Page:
Miranda
So Cathy, what prompts people to become philanthropists?
Cathy
Well, we found there’s a number of reasons. There is no single magic bullet or trigger that makes somebody want to be a philanthropist. It can be that there’s a history of philanthropy in their family background, that it’s related to their family values or their religious values. Family example we’ve found, even with major donors, family example is an extremely important factor in encouraging people to get involved in philanthropy.
And then, at a certain time in their lives, especially in today’s climate, some people have made enough money to be able to stand back from the business, there’s something they really want to do, and so they use some of their money to begin to develop a philanthropic programme.
Miranda
Charles, would you say that philanthropy through family foundations is changing?
Charles
I think it is changing in a number of ways. First of all, I think with less public money available, and more social needs, there’s much more attention on the role that philanthropy can play in society. And alongside that, there’s more of a focus on what foundations can do.
And that has necessitated, maybe increased, professionalisation in the philanthropy sphere, where family foundations are also employing professional members of staff that can help to develop philanthropic strategies that can be very clear about what they’re trying to achieve, and whether they know how and what ways they will be achieving it, and also looking at questions of effectiveness as well.
And those questions have really emerged over the last few years, and it really places an emphasis on the professional staff in foundations to be asking much harder questions of themselves in order to make sure that the scarce resources at their disposal are used as effectively as possible.
Miranda
What’s the strength of the family foundation model for giving?
Charles
So I think the strength is that it really allows a more long-term approach to different and difficult issues, which sometimes suffer from a more short-termist approach, particularly in the case of governments, and also it’s less ad hoc than individual giving. If you decide to set up a family foundation, you’re really creating a vehicle which can help to structure and shape approaches to giving over a longer period of time, and that’s of real potential value compared to more ad hoc approaches.
Miranda
And would you say it’s just for the very rich?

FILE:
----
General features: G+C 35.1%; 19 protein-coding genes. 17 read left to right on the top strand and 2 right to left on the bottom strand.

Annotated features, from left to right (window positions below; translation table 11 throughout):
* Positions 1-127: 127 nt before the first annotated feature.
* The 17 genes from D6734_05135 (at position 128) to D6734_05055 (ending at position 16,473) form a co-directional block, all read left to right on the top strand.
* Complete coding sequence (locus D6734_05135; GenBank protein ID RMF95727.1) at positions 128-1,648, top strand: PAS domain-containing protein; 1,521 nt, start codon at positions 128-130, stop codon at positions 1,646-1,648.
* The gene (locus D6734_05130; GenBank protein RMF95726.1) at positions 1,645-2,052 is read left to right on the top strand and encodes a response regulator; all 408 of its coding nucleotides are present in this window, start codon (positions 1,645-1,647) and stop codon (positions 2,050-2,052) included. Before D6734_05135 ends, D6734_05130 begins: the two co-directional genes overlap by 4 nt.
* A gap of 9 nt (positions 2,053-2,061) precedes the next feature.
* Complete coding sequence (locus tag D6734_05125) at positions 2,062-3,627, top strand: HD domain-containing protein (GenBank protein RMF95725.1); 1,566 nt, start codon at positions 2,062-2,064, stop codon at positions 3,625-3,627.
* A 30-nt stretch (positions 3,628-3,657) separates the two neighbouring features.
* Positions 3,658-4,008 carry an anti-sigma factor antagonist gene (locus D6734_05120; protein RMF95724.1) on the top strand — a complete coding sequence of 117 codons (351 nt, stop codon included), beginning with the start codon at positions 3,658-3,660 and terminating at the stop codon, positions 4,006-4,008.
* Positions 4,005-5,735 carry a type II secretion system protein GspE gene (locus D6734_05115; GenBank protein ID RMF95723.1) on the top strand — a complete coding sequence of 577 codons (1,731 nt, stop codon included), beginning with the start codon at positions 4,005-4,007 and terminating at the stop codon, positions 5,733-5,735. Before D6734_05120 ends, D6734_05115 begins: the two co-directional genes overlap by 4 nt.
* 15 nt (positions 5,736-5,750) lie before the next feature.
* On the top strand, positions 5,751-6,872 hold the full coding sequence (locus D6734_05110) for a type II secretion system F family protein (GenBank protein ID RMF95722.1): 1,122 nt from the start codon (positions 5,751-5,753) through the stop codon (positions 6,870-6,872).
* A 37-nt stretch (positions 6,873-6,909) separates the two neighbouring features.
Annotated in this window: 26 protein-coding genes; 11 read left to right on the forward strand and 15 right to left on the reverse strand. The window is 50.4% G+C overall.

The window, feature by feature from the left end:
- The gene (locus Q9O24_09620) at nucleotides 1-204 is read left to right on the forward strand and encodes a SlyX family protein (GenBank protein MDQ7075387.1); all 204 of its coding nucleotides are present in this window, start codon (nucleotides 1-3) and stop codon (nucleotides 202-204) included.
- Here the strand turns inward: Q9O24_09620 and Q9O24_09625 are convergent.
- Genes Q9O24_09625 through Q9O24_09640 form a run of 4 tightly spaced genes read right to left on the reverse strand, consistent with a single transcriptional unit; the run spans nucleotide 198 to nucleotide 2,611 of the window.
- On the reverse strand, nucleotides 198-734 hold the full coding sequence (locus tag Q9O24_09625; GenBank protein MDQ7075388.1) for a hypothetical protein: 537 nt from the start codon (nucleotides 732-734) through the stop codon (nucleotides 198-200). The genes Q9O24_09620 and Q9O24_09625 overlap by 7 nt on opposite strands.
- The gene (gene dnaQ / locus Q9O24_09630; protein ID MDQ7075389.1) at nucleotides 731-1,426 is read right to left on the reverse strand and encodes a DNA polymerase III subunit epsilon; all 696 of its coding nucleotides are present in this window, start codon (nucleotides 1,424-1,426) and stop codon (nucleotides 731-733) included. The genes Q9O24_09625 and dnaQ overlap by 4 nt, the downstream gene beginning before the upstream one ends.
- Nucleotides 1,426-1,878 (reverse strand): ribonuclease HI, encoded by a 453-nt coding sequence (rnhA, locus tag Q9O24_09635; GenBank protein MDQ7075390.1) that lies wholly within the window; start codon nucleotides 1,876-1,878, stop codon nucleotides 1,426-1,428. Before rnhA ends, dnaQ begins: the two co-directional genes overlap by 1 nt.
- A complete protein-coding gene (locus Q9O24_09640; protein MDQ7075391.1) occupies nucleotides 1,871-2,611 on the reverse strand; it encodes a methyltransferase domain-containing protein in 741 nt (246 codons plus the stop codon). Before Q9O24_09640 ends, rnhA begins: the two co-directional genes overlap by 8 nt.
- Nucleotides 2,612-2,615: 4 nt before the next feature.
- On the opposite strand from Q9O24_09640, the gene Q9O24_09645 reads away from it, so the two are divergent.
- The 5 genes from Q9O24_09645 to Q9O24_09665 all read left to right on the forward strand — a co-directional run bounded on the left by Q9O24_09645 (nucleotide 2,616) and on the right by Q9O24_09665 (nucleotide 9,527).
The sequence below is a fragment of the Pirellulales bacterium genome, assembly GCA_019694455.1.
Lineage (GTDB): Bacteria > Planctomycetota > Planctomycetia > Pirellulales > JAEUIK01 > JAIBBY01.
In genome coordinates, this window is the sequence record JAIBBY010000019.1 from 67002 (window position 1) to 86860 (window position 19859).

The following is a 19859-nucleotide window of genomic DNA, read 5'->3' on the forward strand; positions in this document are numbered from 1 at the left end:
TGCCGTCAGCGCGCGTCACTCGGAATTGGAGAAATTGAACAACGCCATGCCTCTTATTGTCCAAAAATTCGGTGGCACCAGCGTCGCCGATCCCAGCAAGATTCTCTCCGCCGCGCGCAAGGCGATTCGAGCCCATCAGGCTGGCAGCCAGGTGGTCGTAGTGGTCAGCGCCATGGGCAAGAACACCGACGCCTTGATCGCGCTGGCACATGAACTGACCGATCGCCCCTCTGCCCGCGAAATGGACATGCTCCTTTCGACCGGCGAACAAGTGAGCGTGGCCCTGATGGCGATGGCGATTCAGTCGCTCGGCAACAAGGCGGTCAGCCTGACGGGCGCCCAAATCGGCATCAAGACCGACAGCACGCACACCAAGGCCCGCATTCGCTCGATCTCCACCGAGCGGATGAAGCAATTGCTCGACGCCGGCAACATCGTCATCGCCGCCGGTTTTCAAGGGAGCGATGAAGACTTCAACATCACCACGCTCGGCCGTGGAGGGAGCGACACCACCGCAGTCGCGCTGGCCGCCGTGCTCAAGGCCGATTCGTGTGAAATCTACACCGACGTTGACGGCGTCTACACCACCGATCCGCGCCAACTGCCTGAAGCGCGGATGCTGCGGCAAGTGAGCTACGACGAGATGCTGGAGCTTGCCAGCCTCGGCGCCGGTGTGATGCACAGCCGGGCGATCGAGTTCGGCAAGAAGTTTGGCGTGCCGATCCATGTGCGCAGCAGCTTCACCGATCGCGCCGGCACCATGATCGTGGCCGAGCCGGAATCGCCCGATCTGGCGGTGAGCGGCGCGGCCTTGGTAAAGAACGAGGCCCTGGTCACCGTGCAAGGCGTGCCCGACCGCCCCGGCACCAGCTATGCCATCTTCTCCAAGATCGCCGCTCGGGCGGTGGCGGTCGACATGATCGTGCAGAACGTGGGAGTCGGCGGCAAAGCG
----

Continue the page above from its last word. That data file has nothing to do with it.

Charles
Well, I’d say definitely it’s a possibility for them, and our family foundation report lists the largest 100 family foundations. But I think actually there’s an opportunity for everybody at different levels to be involved in philanthropy, whether it’s through a family foundation vehicle, or just through thinking about how to give, and how to give most effectively to causes that they care, or one cares, most deeply about.
Miranda
Charles and Cathy, thank you very much for your time.
End transcript
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Comment

Family foundations are charitable trusts but tend to have members of one particular family on the boards of trustees. They employ professional staff so that they can improve the effectiveness of their giving strategies. Family foundations appear to be an important source of funding, given that the amounts they give are increasing, whereas individual and corporate donations have slowed down. Keidan argues that family foundations are increasingly important in helping difficult issues that require a longer-term approach.

So far this week you have seen that there are consequences for voluntary organisations in terms of funders’ expectations of a return on their contribution, depending on which kind of funding the organisation pursues. Essentially, the more specific the purpose for which funding is given, the greater the degree of control and accountability the funder will usually expect. Many sources of funding come with ‘strings attached’ that may place limitations on an organisation’s freedom of action. So there may be trade-offs that have to be made when deciding whether to accept this funding. Organisations need to decide whether the trade-off will compromise their mission too much. This is a decision that needs to be taken consciously rather than by default.